Gone … Maarten Stapper.TWO of three CSIRO employees who blew the whistle on alleged ”criminal or civil breaches of the law” by the scientific organisation were later made redundant, it has been revealed.
But those officials who were the subject of the complaints remain employed, the CSIRO has confirmed.
The details have emerged after a group of former CSIRO employees began a campaign for a change in culture at the science agency, alleging mismanagement and bullying are rife.
Last Thursday, a parliamentary inquiry examining workplace bullying in Commonwealth agencies published the group’s submission. It claims the group is aware of 60 cases involving top-flight scientists and other officials who were bullied or otherwise forced out of the organisation.
This list has names on it such as Maarten Stapper, a soil scientist allegedly pushed out because of his criticism of genetically modified crops, globally recognised oceanographer Trevor McDougall, and award-winning entomologist Sylwester Chyb, who has begun litigation against the CSIRO for misleading conduct and unlawful termination.
The CSIRO has declined to respond to the allegations, but the group says some of those forced out had tried to report misconduct or maladministration. Among the group’s recommendations is improved protection for whistleblowers.
”Current whistleblower legislation does not adequately protect from persecution those making public interest declarations,” the document says. ”This is particularly true in circumstances in which it is hard to identify a direct link between a whistleblower complaint and subsequent, seemingly unrelated adverse action against the employee in his or her workplace.”
The organisation is also grappling with a spike in the damages it has had to pay as a result of occupational health and safety claims made to the Commonwealth OH&S regulator and insurer, Comcare. The increased costs of the claims has meant that the premiums Comcare charges the CSIRO have nearly tripled from $1.9 million in 2011-12 to $4.9 million this financial year.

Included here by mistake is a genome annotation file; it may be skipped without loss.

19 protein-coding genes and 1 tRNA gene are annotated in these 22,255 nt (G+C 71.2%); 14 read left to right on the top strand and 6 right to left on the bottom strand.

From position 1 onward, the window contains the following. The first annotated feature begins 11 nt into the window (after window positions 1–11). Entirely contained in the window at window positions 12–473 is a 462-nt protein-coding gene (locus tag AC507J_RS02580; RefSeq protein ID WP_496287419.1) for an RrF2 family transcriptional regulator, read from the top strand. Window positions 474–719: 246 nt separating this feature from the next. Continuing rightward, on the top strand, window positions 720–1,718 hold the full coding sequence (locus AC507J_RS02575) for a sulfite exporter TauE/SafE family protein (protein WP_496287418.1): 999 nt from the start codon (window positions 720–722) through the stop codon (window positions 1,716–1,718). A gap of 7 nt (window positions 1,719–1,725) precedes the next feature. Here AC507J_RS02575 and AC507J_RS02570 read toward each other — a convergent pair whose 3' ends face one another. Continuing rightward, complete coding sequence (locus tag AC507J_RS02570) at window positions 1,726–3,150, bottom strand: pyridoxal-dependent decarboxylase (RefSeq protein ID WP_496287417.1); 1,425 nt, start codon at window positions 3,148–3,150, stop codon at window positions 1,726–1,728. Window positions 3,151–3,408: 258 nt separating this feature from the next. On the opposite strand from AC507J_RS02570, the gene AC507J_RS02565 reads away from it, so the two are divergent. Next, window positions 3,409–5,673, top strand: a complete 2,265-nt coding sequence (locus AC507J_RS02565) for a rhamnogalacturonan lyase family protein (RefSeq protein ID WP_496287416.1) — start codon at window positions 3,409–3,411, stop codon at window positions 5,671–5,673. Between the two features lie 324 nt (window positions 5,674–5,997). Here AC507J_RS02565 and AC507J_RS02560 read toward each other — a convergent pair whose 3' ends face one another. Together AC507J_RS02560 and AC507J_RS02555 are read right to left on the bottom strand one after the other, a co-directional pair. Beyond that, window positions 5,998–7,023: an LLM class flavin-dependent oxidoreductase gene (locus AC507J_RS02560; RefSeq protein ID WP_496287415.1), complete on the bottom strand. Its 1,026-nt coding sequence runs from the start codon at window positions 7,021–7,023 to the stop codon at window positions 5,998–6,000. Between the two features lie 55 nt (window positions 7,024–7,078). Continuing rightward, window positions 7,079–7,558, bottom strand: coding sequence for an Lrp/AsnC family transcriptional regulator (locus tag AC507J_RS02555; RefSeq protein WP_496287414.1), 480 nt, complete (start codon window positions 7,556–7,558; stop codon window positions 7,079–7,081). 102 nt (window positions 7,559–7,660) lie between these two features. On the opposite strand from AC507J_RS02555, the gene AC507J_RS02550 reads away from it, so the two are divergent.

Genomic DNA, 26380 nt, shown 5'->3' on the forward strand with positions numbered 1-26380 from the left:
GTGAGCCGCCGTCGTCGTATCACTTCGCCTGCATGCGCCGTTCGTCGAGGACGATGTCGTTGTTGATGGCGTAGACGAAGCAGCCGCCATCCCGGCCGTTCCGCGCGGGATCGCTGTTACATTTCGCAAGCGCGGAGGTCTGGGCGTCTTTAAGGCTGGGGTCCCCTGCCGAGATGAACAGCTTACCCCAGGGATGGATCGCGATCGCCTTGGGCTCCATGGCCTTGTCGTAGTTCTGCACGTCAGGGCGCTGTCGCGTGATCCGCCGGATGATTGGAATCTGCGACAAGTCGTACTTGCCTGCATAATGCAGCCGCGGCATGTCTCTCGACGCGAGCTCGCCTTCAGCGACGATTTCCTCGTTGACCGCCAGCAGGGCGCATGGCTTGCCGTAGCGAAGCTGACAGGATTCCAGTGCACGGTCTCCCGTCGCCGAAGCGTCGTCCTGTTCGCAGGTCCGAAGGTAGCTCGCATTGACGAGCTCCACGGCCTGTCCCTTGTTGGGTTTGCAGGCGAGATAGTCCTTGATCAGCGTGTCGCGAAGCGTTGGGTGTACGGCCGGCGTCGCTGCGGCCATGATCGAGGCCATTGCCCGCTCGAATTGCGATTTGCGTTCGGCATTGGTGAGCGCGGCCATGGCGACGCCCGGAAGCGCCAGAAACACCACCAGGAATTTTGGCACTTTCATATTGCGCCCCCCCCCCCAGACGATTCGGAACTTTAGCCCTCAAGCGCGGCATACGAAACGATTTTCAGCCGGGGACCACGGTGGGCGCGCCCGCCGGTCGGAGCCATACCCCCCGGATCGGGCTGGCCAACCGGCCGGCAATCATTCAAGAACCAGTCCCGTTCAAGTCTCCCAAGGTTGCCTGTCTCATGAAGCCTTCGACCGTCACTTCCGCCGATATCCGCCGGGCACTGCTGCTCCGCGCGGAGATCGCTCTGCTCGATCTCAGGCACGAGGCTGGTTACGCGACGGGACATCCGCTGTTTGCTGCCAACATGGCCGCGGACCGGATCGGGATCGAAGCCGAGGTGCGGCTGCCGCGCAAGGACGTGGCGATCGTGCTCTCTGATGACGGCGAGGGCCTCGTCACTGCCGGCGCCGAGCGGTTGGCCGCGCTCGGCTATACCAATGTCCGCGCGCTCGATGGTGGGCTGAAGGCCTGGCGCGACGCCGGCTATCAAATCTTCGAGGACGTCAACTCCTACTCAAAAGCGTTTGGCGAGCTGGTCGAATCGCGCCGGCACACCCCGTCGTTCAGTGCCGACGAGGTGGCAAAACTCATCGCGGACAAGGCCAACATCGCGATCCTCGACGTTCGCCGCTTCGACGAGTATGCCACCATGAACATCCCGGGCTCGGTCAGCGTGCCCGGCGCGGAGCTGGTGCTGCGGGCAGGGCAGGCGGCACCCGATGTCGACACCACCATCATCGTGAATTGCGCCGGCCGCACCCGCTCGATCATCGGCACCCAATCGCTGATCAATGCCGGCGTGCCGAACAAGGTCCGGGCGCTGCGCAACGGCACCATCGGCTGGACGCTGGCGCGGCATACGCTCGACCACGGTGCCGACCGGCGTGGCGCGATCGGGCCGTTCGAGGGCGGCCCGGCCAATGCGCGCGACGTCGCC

”The CSIRO has consistently achieved lower than average claim frequency and claim cost but has had an upward trend in the average cost of its claims,” a Comcare spokesman, Russ Street, said.
At a budget estimates hearing in May, the Tasmanian senator David Bushby asked the CSIRO about its handling of whistleblower complaints and those who made them. In answers provided last month, the organisation confirmed two complaints were lodged in 2010 and one in 2008, all of which made serious allegations about unlawful activity.
But while the CSIRO did not retrench any of those against whom allegations were made, it did retrench the complainants.
”One CSIRO employee, who had lodged a whistleblower complaint on March 10, 2008, was made redundant on August 23, 2010, as there was an insufficient volume of current and projected work to sustain the position,” the CSIRO said.
”A second employee, who lodged a whistleblower complaint on February 23, 2010, was made redundant on September 4, 2011 as CSIRO no longer required the job be performed by anyone because of changes in the operational requirements of CSIRO’s enterprise.”
A CSIRO spokesman, Huw Morgan, declined to describe the nature of the allegations made by the whistleblowers, saying it could help reveal their identities.
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